Although, as opposed to the winter study 2016/2017, the winter study 2015/2016 was not standardised and therefore not statistically analysable, both studies provide evidence of Ae. albopictus egg survival under natural winter conditions in parts of Germany, although shown for relatively mild winter climates only. With respect to the recorded minimum temperature of –10°C, the hatching results of the winter 2015/16 may, however, allow a transfer of results to wider parts of Germany.
Despite the differences in hatching rates, our results show that all three Ae. albopictus strains tested are principally able to survive ordinary German winters, i.e. winters without prolonged severe cold periods, albeit the tropical one only survived one complete winter season. Aedes albopictus occurrence has not been shown so far at the selected study location, but is conceivable under present climatic conditions as its future spread over the whole of Germany is considered possible given progressing climate warming . Consequently, this invasive vector species must be expected to have survival potential in a much wider area than its current distribution range.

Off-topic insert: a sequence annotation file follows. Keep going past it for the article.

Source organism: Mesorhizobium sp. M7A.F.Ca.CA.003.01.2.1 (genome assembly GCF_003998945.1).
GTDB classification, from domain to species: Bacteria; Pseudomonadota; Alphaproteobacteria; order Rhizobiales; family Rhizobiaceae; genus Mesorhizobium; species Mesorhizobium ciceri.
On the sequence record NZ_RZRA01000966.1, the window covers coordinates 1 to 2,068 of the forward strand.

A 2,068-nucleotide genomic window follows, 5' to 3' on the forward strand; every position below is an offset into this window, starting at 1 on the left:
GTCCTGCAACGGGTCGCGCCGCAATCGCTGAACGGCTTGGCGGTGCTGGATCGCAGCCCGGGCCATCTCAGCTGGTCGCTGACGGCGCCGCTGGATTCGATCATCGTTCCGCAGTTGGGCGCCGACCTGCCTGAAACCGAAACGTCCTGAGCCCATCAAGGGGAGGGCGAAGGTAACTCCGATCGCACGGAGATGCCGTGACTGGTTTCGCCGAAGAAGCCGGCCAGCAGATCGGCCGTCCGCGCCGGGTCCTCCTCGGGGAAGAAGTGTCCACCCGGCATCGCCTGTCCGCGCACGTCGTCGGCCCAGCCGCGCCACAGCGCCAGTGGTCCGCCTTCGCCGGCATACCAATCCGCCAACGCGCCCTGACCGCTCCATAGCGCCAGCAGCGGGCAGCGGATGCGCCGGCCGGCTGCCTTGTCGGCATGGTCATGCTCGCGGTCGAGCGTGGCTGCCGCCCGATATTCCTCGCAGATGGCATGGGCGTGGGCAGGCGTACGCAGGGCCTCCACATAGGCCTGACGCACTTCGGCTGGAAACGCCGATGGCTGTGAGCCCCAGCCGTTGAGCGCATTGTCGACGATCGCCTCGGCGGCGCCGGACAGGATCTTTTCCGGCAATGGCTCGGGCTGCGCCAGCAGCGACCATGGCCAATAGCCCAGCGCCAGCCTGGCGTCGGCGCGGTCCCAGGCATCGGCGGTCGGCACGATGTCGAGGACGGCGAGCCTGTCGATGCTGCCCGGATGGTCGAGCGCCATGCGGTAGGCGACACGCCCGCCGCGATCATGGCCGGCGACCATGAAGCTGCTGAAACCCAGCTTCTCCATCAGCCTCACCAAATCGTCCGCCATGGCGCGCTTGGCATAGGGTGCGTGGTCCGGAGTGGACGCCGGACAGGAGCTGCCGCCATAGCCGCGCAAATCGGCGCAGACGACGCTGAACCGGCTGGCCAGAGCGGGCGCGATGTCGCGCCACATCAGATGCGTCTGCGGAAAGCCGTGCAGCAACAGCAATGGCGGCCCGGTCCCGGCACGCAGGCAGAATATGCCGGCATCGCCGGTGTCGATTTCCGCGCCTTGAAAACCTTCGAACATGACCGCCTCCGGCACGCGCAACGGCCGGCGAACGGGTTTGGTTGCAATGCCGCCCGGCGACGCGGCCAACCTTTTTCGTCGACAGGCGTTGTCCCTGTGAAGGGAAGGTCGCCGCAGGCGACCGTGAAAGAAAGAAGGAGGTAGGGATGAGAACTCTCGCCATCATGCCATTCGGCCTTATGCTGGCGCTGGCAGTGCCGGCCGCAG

It can be assumed that most of the Ae. albopictus specimens found in the field in Germany have been introduced from southern Europe or are descendants from those [24–26]. The Italian population used in this study and possibly representative for other southern European strains, performed particularly well in both winters and appears to have a high cold tolerance. Future studies in the laboratory and in the field will show if Ae. albopictus is able to cope with central European winter temperatures in the long term and to become permanently established in Germany and other more northern European countries. Practically, this will hopefully also be hampered by control actions which have locally been implemented already in Germany .
S1 Table. Temperatures and relative humidities recorded during the winters 2015/2016 and 2016/2017.
S2 Table. Total numbers of eggs, hatched larvae and hatching rates obtained for the tropical and subtropical strains in the winter 2015/2016.
S3 Table. Total numbers of eggs, hatched larvae and hatching rates for the tropical, subtropical and temperate strains obtained in the winter 2016/2017.
S4 Table. Cumulative numbers and proportions of hatched larvae per week obtained for the tropical and subtropical strains in the winter 2015/2016 (c = controls, t = treatments).
We are grateful to René Klein and Juliane Horenk for rearing mosquitoes and to Andreas Fröhlich and Elisa Kasbohm for their advice in statistical analysis.